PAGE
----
HungaryTrends – The previous week in business and finance
Budapest (MTI) – Following are some of the top business and finance stories this week:
MOL CLIMBS ON BACK OF INA BUYOUT ANNOUNCEMENT
Shares of Hungarian oil and gas company MOL gained 2.66 percent to 20,635 forints on the week. The share price rose after Croatian Prime Minister Andrej Plenkovic’s announcement on Saturday that the state would buy back MOL’s stake in INA. The announcement followed an international arbitration court’s decision dismissing the Croatian government’s claims against MOL on bribery, corporate governance and alleged breaches of a shareholders agreement.
HUNGARY PLANS EUR 1.2BN OF FX ISSUES IN 2017
Hungary’s government plans 1.2 billion euros of foreign currency issues next year, though the final amount could be bigger or smaller depending on market opportunities, Economy Minister Mihaly Varga said. Hungary could tap euro, dollar, yuan or yen bond markets, he said.
HUNGARY STATE DEBT REACHES 74.3 PC OF GDP AT THE END OF Q3
Hungary’s state debt, calculated according to Maastricht rules, stood at 74.3 percent of GDP at the end of September, down from 75 percent of GDP at the end of June, data released by the National Bank of Hungary showed. In nominal terms, state debt reached 25,883bn forints in Q3.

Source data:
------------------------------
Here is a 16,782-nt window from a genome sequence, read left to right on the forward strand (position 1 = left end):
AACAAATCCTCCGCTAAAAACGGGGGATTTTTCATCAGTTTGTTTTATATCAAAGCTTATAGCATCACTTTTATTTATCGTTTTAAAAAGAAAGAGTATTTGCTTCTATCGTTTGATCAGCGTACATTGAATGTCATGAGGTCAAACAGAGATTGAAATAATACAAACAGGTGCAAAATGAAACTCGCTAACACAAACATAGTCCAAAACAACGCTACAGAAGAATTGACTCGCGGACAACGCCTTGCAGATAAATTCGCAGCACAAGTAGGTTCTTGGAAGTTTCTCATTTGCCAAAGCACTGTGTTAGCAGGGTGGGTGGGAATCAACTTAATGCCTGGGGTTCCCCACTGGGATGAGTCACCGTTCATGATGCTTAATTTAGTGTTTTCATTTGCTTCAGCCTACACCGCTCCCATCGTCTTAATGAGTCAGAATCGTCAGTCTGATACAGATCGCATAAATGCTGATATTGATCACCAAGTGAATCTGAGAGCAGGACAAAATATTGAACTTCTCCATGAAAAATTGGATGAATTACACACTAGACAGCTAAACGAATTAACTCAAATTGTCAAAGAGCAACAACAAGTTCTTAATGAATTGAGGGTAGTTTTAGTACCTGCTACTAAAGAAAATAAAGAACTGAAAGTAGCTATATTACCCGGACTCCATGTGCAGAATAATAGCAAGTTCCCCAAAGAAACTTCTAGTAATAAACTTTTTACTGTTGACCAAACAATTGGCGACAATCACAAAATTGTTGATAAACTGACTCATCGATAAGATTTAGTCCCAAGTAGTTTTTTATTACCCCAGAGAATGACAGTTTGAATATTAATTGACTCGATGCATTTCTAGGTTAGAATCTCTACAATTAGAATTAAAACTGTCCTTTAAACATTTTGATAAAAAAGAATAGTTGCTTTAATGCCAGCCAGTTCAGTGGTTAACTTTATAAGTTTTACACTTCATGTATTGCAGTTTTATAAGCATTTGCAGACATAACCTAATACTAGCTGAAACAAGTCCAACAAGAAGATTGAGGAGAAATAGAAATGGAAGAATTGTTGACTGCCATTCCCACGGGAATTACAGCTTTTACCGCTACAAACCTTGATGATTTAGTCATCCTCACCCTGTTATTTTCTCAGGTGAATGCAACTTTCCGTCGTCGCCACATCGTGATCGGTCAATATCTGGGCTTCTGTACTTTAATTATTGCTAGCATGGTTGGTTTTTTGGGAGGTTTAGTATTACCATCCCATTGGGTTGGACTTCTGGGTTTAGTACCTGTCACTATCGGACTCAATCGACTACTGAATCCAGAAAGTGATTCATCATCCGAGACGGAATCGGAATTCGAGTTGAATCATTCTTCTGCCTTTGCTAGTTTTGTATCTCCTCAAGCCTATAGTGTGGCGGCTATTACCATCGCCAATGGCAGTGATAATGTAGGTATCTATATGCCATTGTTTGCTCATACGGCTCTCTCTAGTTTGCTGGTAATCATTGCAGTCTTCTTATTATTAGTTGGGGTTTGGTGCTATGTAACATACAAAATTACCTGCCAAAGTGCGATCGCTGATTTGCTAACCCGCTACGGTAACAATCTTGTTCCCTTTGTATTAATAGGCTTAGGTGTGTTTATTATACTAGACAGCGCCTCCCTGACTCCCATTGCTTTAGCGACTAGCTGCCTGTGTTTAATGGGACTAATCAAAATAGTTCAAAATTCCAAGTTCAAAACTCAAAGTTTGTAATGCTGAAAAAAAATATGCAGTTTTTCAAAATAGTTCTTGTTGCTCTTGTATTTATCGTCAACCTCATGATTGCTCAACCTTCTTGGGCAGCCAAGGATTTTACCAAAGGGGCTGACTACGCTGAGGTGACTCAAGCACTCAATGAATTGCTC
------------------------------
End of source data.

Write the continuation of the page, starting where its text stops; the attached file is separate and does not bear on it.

APOLLO TYRES TO START HUNGARY PRODUCTION IN EARLY 2017
India’s Apollo Tyres could start production at a plant it is building in Gyöngyöshalász (N Hungary) early in 2017, the company said. Apollo Tyres has hired more than 300 engineers, technicians and tyre-making experts to work at the plant.
GOVT EARMARKS HUF 365BN FOR BALATON DEVELOPMENTS
Hungary’s government earmarked HUF 365bn in state and European Union development funding for projects around Lake Balaton in a decree. The allocation is 15-20 percent over an earlier one outlined in a decree issued in 2015 but withdrawn in the spring of 2016.
BAD WEATHER CUTS HUNGARY FRUIT HARVEST BY ONE-THIRD
Bad weather reduced Hungary’s fruit crop by about one-third this year, but the vegetable harvest was better than average, the head of growers association FruitVeB told MTI. Spring frost, storms, hail and heavy rain cut the fruit crop by 250,000-300,000 tonnes to 750,000-800,000 tonnes, said Ferenc Ledó. The vegetable harvest reached 1.7m tonnes, a few percent over the average, as greenhouse yields climbed 5-7pc to 430,000 tonnes, he added.